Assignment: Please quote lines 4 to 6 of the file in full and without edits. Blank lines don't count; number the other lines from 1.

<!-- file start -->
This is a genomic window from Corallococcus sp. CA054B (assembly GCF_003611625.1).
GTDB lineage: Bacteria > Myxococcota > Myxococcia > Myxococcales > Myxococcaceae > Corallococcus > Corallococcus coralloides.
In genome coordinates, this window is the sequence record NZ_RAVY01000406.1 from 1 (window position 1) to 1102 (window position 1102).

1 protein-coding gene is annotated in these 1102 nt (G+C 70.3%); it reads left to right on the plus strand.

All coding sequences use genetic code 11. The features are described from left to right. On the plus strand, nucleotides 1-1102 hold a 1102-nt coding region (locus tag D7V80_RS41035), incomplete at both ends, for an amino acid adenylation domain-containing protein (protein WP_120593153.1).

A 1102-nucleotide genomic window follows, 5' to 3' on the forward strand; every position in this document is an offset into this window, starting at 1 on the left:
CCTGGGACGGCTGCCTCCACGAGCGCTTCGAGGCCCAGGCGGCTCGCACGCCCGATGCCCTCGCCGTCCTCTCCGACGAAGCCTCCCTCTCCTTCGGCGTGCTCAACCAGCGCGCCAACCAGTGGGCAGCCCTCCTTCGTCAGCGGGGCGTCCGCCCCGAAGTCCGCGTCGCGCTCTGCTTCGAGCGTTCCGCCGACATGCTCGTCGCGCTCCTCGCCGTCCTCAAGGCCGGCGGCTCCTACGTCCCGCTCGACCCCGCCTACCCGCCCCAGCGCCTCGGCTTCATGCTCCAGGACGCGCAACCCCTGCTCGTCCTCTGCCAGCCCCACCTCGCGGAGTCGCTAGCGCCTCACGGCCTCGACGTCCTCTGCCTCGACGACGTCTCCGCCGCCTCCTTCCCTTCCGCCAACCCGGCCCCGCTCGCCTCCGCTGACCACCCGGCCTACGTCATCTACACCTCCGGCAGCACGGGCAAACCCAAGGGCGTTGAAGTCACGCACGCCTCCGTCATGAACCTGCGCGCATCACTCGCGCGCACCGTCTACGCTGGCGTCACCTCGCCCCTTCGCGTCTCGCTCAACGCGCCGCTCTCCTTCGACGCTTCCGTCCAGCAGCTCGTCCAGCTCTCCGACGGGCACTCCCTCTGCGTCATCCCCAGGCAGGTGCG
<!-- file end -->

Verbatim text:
1 protein-coding gene is annotated in these 1102 nt (G+C 70.3%); it reads left to right on the plus strand.

All coding sequences use genetic code 11. The features are described from left to right. On the plus strand, nucleotides 1-1102 hold a 1102-nt coding region (locus tag D7V80_RS41035), incomplete at both ends, for an amino acid adenylation domain-containing protein (protein WP_120593153.1).

A 1102-nucleotide genomic window follows, 5' to 3' on the forward strand; every position in this document is an offset into this window, starting at 1 on the left: